It’s been claimed when Jason and Sonic entered into a contractual relationship with Gerald Palmer he gained ownership of the master tapes of Spacemen 3 recordings in exchange for Palmer financing the band’s touring and recording costs, and all parties agreed to split profits (50% for Palmer, 50% for Jason and Sonic to divide amongst themselves and the rest of the band). Is this correct?
“I can only comment on the period I was in the band. I only signed one contract, which was an amature attempt at creating an official legal document. I am sure Gerald offered finance, and also took advantage of the band as a consequence.”
You’ve previously said, “the contractual agreements made between him and other parties are nothing but junk and devoid of integrity.” You’ve also said, “it is not just Gerald that is being held to account but the music industry and the shitty business practices that went on back in the day and the legacy of these cowboy operators.” How so?
“Music business contracts were always anachronistic. Based on monetary figures established by the economic climate of the times. The times were always changing but the terms contained within the documents remain unchallengeable. Why? Were these contracts fair? If they were fair then would the same terms be offered today? Only independent scrutiny by a lawyer could substantiate my claim that any contract issued during the past was insufficient to provide fair rates of financial remuneration and to be a suitable to establish a fair working agreement. Cowboy operators? Perhaps not, the good, the bad and the ugly. [There have been] many great labels fronted by passionate music lovers, people who made great music [and] others who were greedy and built empires. In the end it all ebbed away.”
Palmer sent an e-mail to The Future Heart on April 20th, the same day as Jason and Sonic’s joint statement. His refutation of the allegations against him and Space Age (a screenshot of which is shown below) claims “these albums are owned and controlled by me for life of copyright and Space Age Recordings” and that “all claims that these reissues [for Record Store Day 2017] are ‘illegitimate,’ that legal action is being taken, and that the band’s members are being paid ‘very little to NO ROYALTIES’ are both strenuously denied and completely refuted.”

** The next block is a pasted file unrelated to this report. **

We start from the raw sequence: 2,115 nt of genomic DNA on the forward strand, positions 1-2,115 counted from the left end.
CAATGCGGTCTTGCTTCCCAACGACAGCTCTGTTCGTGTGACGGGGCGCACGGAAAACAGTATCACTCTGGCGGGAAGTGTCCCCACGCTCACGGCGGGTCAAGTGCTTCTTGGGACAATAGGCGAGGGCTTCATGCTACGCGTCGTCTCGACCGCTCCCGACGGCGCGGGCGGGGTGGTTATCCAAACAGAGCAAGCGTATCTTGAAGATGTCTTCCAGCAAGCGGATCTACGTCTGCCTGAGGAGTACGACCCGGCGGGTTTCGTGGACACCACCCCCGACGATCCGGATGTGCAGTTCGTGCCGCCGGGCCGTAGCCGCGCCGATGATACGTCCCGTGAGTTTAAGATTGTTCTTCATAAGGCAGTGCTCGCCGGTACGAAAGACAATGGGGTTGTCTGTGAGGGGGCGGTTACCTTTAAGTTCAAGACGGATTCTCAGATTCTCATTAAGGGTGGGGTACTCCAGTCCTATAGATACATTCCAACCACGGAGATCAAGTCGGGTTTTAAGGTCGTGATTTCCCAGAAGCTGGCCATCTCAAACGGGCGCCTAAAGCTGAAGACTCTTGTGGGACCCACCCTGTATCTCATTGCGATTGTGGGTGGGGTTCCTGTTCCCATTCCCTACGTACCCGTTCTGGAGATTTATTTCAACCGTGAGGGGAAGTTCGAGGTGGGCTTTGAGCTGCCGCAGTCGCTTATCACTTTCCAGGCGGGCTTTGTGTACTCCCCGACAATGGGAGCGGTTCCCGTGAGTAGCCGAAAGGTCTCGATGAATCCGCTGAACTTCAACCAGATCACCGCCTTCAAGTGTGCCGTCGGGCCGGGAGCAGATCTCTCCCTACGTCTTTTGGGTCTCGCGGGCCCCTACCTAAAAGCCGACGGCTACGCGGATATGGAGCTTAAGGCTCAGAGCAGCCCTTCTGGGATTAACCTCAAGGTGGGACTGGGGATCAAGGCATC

Some readers might push back that if Palmer has the right to release them, then even if reissues like the three for Record Store Day are not approved by band members, they are indeed authorized releases. How do you respond to this line of argument?
“Gerald is trying to assert his authority at a time when we have entered into contention. No matter what he claims is his, he must realise that we are challenging his rights based on his bad business practices. This should negate any commercial exploitation until matters are resolved to our satisfaction.”
In the same e-mail to The Future Heart Palmer commented, “it should be noted that Pete Bassman does not appear as either writer or performer on any of the three limited edition Spacemen 3 albums being released for Record Store Day 2017 …” Is that relevant in your opinion? How do you respond to this criticism?
“Yes I know I do not play on the Record Store Day releases. I made one impulsive comment, do I care? Not really. All is fair in love and war.”
You’ve claimed Palmer now owns Nick ‘Natty’ Brooker’s share in Spacemen 3.
“The story of Natty’s share of Spacemen 3 and the sale would be contentious and damaging to Gerald. He has the option to sell the share to Sonic and Jason for the amount he paid or face more contention.”
To end on more pleasant matters, last summer you released your first solo record, Lost In Space, on Hoga Nord Records. What should fans be on the lookout for next?
“I have been working with Rosco on a Darkside 5 CD box set due for release soon. This will be followed by a live collection. I will be releasing a solo LP on Discos Volante in Argentina. I am currently working on a new version of Alphastone involving some of the people who I have worked with over the years. The sound is a combination of analogue electronics and live percussion and bass. I hope to be playing live during the Autumn this year. I have more projects planned: an Alphastone CD box set and another release on Hoga Nord. Seems like I am busy!”